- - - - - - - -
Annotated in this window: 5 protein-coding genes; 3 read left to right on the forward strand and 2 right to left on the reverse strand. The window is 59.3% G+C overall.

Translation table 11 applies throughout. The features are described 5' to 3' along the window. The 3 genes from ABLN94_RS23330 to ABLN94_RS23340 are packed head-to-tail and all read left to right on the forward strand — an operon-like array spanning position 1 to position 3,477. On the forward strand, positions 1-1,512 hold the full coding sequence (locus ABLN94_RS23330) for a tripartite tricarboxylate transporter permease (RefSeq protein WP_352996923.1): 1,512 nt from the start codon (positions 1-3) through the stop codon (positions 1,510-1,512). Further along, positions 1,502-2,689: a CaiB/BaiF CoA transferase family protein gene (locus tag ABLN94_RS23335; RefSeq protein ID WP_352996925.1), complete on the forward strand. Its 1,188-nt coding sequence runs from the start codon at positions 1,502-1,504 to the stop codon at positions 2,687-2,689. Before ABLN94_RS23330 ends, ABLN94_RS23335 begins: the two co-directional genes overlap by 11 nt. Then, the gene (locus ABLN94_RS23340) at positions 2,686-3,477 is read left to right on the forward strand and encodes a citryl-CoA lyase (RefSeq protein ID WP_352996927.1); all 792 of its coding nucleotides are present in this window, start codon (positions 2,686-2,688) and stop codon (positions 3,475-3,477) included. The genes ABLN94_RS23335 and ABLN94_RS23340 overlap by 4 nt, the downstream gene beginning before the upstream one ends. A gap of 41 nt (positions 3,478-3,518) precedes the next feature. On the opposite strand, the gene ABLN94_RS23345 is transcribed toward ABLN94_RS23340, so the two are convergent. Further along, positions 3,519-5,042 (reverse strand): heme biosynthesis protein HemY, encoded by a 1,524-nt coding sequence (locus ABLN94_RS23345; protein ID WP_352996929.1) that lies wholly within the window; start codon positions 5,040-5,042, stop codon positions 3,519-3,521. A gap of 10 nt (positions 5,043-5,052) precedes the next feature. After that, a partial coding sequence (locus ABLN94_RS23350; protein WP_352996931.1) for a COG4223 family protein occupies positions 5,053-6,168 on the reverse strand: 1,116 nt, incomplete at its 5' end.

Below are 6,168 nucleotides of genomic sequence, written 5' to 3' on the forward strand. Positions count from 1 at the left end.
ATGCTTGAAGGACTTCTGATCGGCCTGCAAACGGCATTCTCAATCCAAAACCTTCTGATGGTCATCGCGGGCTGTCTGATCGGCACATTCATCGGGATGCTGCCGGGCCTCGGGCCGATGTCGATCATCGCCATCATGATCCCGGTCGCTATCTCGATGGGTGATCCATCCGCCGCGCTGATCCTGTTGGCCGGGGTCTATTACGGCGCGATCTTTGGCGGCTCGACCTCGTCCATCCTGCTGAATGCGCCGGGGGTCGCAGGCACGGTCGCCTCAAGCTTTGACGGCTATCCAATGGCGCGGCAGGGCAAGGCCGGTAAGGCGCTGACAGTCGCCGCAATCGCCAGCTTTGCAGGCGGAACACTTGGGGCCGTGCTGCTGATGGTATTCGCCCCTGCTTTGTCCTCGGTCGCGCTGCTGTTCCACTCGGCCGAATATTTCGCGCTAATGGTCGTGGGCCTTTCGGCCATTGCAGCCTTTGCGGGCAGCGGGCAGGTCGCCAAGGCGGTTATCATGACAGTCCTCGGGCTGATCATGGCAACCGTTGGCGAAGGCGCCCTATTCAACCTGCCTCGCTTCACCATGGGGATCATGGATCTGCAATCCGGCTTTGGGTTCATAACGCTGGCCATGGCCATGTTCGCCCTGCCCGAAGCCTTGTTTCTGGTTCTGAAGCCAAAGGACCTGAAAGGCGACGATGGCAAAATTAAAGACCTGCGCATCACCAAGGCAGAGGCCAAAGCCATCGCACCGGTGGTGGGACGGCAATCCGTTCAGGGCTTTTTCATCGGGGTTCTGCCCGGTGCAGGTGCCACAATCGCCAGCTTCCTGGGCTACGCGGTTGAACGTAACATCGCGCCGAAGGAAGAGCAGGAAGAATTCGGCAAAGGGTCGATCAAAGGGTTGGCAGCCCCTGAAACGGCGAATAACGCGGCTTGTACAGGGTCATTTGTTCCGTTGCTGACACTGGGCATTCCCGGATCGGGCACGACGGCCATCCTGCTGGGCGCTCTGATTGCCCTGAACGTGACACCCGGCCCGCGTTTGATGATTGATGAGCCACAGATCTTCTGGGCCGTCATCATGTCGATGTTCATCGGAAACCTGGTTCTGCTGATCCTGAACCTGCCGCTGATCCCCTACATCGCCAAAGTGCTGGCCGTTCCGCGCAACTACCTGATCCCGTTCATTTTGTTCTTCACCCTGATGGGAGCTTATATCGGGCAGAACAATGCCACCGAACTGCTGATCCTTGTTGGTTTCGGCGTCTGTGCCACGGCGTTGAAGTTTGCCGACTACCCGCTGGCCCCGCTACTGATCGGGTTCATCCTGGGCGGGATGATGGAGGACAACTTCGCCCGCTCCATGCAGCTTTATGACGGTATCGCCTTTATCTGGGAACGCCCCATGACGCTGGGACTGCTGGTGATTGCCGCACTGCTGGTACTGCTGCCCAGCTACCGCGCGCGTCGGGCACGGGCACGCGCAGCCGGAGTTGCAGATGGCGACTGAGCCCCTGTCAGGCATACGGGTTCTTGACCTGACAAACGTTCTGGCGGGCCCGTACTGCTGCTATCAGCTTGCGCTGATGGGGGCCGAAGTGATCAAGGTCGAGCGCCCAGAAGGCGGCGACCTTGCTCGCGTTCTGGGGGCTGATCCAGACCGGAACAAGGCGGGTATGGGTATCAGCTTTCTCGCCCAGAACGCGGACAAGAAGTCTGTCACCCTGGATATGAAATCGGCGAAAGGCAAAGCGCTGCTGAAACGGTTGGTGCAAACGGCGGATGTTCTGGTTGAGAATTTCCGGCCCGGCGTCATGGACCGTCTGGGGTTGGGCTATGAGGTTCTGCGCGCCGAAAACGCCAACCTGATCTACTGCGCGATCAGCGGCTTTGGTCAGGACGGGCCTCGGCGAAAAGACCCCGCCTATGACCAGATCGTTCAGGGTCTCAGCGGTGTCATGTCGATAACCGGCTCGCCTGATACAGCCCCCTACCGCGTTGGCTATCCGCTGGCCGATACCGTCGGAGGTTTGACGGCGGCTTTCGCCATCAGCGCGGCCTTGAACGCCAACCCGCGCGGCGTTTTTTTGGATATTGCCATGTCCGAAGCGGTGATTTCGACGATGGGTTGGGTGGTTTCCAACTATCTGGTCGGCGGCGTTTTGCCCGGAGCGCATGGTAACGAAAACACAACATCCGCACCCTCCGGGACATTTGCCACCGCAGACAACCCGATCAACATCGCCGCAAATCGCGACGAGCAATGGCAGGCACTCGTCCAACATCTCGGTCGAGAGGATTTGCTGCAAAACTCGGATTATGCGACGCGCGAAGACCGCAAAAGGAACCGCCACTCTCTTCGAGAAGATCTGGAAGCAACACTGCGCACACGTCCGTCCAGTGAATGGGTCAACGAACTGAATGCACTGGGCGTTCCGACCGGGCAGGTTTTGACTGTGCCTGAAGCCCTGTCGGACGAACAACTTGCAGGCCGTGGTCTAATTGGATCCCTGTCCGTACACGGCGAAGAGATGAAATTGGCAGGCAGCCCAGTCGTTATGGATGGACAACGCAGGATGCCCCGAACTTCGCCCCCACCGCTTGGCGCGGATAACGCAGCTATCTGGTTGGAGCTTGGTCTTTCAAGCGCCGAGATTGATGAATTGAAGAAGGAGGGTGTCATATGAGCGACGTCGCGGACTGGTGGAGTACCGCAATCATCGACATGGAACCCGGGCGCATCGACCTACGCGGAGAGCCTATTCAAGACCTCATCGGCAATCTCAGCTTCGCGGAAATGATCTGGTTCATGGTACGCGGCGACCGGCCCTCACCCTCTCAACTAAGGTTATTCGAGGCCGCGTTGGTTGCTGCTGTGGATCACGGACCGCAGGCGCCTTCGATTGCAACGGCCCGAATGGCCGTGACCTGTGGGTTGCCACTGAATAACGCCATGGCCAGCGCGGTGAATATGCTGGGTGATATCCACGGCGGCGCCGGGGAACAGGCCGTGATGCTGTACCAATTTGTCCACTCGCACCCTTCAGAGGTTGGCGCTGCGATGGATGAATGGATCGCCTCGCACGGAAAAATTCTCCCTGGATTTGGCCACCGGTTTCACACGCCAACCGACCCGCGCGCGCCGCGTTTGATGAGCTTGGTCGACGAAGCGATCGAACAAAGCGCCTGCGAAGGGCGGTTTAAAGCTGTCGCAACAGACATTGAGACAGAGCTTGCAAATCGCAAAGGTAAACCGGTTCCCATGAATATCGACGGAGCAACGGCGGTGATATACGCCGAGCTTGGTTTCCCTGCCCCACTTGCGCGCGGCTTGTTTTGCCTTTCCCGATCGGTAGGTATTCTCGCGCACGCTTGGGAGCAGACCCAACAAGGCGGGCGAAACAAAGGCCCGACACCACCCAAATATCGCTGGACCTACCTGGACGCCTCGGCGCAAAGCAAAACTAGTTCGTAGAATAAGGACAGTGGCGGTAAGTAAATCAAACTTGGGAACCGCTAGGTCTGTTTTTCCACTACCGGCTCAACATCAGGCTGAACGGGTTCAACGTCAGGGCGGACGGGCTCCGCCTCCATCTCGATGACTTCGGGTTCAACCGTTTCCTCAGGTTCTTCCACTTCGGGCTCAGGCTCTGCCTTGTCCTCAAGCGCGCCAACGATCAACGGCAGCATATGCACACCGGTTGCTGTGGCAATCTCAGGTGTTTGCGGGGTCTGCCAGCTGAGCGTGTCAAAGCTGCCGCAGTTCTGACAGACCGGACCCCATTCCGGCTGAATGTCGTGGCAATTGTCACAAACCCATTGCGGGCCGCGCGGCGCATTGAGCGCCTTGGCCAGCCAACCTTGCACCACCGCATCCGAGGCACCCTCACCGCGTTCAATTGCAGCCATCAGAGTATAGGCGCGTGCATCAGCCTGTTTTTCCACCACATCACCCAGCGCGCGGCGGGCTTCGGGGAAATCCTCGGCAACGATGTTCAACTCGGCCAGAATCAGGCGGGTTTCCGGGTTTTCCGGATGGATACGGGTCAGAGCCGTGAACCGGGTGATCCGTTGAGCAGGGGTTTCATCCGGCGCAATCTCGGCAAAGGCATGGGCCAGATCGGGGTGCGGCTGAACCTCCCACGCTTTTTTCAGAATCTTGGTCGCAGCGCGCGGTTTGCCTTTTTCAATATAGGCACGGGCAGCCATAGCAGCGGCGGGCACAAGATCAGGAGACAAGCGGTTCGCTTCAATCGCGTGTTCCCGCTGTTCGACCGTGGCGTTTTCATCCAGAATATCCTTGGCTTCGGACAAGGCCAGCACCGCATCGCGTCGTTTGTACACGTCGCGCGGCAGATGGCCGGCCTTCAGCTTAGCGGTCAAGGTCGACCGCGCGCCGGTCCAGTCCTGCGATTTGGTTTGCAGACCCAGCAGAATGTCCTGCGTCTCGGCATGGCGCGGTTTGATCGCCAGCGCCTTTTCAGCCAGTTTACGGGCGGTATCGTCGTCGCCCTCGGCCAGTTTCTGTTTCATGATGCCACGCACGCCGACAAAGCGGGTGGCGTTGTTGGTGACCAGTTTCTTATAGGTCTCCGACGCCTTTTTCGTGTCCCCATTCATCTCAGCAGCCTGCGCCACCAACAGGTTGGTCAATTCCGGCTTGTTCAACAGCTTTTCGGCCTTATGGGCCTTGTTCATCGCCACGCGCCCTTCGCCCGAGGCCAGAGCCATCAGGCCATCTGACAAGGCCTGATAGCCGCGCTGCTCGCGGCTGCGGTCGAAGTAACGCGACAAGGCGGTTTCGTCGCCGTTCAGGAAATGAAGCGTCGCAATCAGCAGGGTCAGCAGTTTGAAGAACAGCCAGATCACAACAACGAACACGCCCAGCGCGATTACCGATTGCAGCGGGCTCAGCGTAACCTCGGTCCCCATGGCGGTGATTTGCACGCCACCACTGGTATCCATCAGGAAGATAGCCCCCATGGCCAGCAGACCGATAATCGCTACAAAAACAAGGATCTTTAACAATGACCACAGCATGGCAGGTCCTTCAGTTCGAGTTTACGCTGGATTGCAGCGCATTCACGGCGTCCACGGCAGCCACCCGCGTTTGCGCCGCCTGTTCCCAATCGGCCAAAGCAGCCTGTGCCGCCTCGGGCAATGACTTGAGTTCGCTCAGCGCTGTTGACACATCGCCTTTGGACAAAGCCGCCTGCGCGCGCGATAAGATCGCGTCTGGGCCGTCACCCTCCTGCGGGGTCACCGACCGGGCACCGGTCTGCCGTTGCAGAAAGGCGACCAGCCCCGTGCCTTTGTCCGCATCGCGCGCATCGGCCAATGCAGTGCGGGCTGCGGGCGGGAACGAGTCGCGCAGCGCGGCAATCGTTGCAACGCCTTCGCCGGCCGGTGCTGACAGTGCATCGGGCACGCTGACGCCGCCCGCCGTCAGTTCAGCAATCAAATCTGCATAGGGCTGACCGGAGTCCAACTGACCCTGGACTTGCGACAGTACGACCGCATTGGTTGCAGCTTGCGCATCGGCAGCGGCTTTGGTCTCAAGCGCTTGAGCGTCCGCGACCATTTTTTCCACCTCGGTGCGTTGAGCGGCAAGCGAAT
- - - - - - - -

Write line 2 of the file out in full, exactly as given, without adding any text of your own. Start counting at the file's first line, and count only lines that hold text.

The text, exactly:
Translation table 11 applies throughout. The features are described 5' to 3' along the window. The 3 genes from ABLN94_RS23330 to ABLN94_RS23340 are packed head-to-tail and all read left to right on the forward strand — an operon-like array spanning position 1 to position 3,477. On the forward strand, positions 1-1,512 hold the full coding sequence (locus ABLN94_RS23330) for a tripartite tricarboxylate transporter permease (RefSeq protein WP_352996923.1): 1,512 nt from the start codon (positions 1-3) through the stop codon (positions 1,510-1,512). Further along, positions 1,502-2,689: a CaiB/BaiF CoA transferase family protein gene (locus tag ABLN94_RS23335; RefSeq protein ID WP_352996925.1), complete on the forward strand. Its 1,188-nt coding sequence runs from the start codon at positions 1,502-1,504 to the stop codon at positions 2,687-2,689. Before ABLN94_RS23330 ends, ABLN94_RS23335 begins: the two co-directional genes overlap by 11 nt. Then, the gene (locus ABLN94_RS23340) at positions 2,686-3,477 is read left to right on the forward strand and encodes a citryl-CoA lyase (RefSeq protein ID WP_352996927.1); all 792 of its coding nucleotides are present in this window, start codon (positions 2,686-2,688) and stop codon (positions 3,475-3,477) included. The genes ABLN94_RS23335 and ABLN94_RS23340 overlap by 4 nt, the downstream gene beginning before the upstream one ends. A gap of 41 nt (positions 3,478-3,518) precedes the next feature. On the opposite strand, the gene ABLN94_RS23345 is transcribed toward ABLN94_RS23340, so the two are convergent. Further along, positions 3,519-5,042 (reverse strand): heme biosynthesis protein HemY, encoded by a 1,524-nt coding sequence (locus ABLN94_RS23345; protein ID WP_352996929.1) that lies wholly within the window; start codon positions 5,040-5,042, stop codon positions 3,519-3,521. A gap of 10 nt (positions 5,043-5,052) precedes the next feature. After that, a partial coding sequence (locus ABLN94_RS23350; protein WP_352996931.1) for a COG4223 family protein occupies positions 5,053-6,168 on the reverse strand: 1,116 nt, incomplete at its 5' end.